How is it possible for such a strongly political record to sound so playful? These guys take a sobering subject matter and somehow make it feel like Biz Markie’s ‘Just A Friend,’ without losing a drop of eloquence, nor artistic muscle. “All you black folks, you must go. All you Mexicans, you must go. And all you poor folks, you must go. Muslims and gays, boy, we hate your ways…” Was this really written before the Trump shit-show? Wow. Also, how is it possible for an album to sound like it exists in both 2016 and 1991 simultaneously? The characteristics that populate these tracks are all a flashback of early-90’s smoothness, but none of them sound antiquated nor cliché. I’m still trying to figure out how they did it. Listen for the electric piano on ‘The Space Program’ as it dances with the bouncing fingered bass and the tight-as-hell hi-hat and snare drum. Listen to the ingenuity of the second verse there too—its cadence, its melody, its words. Listen for the silky meandering and the nostalgic reverb of the guitar on ‘Dis Generation.’ Also, listen for all the guest vocal/production appearances, none are out of place, all are triumphant.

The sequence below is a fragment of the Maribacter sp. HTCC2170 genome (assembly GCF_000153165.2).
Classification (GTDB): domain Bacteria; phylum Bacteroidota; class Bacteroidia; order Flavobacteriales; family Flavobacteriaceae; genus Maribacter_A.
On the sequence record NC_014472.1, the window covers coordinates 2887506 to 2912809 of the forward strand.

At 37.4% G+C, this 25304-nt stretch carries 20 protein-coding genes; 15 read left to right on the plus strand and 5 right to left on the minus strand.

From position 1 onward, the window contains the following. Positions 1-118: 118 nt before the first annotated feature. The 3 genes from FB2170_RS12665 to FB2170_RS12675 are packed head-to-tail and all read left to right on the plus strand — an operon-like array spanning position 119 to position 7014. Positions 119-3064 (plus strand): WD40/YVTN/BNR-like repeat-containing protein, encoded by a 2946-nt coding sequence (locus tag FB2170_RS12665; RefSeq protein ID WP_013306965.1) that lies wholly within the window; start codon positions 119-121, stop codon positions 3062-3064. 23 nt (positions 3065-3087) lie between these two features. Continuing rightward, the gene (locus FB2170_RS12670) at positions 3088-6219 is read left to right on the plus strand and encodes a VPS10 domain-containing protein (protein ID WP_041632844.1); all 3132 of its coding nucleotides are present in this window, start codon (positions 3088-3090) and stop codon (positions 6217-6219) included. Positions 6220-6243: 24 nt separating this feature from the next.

7. Aesop Rock — The Impossible Kid
I’ve been listening to Aesop Rock since high school, when Labor Days was in my car’s CD player more days than not. But I lost interest. He released three albums between then and now, none of which did anything for me. But this year, The Impossible Kid is very obviously a resurrecting effort. His voice is still singular and mesmerizing, it will never be mistaken for anyone else’s. His words are still poignant, emotionally mature, intellectually rich, and seemingly never-ending. No one in Hip-Hop will soon dethrone him as king of vocabulary prolificity (or is it prolificness?). But besides those incredible skills, what impresses me even more is that this guy produces all his own beats, so very few rappers do that, and these beats are just so good. What better way to support the uniqueness of his voice than with the backdrop of his own musicianship? Listen for the instrumentation on ‘Rabies.’ A tight analog drum kit, a fat string bass, a grungy guitar, a swirling synth pad, an ethereal electronic flute. What? Listen for the story on ‘Blood Sandwich.’ Listen for its slowing building arpeggiated mallets, for the simple celebration when the beat finally drops and the new song that’s spawned as it does. There’s a lot to uncover in the words on this one. And maybe for the first time, in the music as well.
6. James Blake — The Colour In Anything